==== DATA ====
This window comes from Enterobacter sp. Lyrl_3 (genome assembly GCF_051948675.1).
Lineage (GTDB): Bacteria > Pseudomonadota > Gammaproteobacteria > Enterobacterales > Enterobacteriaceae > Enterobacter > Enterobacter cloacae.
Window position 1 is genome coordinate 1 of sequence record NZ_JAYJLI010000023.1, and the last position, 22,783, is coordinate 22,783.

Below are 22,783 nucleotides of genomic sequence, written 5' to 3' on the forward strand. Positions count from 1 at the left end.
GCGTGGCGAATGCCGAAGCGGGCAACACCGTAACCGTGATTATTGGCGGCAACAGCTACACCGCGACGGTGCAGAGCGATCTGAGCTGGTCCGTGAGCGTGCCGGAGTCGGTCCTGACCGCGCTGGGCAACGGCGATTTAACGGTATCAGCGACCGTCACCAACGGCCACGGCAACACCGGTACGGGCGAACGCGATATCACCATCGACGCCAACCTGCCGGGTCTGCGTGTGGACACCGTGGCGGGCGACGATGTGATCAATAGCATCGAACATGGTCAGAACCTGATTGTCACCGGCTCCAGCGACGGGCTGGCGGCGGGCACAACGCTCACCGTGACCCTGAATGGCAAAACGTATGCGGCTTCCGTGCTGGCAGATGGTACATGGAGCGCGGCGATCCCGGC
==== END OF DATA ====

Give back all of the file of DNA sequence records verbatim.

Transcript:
This window comes from Enterobacter sp. Lyrl_3 (genome assembly GCF_051948675.1).
Lineage (GTDB): Bacteria > Pseudomonadota > Gammaproteobacteria > Enterobacterales > Enterobacteriaceae > Enterobacter > Enterobacter cloacae.
Window position 1 is genome coordinate 1 of sequence record NZ_JAYJLI010000023.1, and the last position, 22,783, is coordinate 22,783.

Below are 22,783 nucleotides of genomic sequence, written 5' to 3' on the forward strand. Positions count from 1 at the left end.
GCGTGGCGAATGCCGAAGCGGGCAACACCGTAACCGTGATTATTGGCGGCAACAGCTACACCGCGACGGTGCAGAGCGATCTGAGCTGGTCCGTGAGCGTGCCGGAGTCGGTCCTGACCGCGCTGGGCAACGGCGATTTAACGGTATCAGCGACCGTCACCAACGGCCACGGCAACACCGGTACGGGCGAACGCGATATCACCATCGACGCCAACCTGCCGGGTCTGCGTGTGGACACCGTGGCGGGCGACGATGTGATCAATAGCATCGAACATGGTCAGAACCTGATTGTCACCGGCTCCAGCGACGGGCTGGCGGCGGGCACAACGCTCACCGTGACCCTGAATGGCAAAACGTATGCGGCTTCCGTGCTGGCAGATGGTACATGGAGCGCGGCGATCCCGGC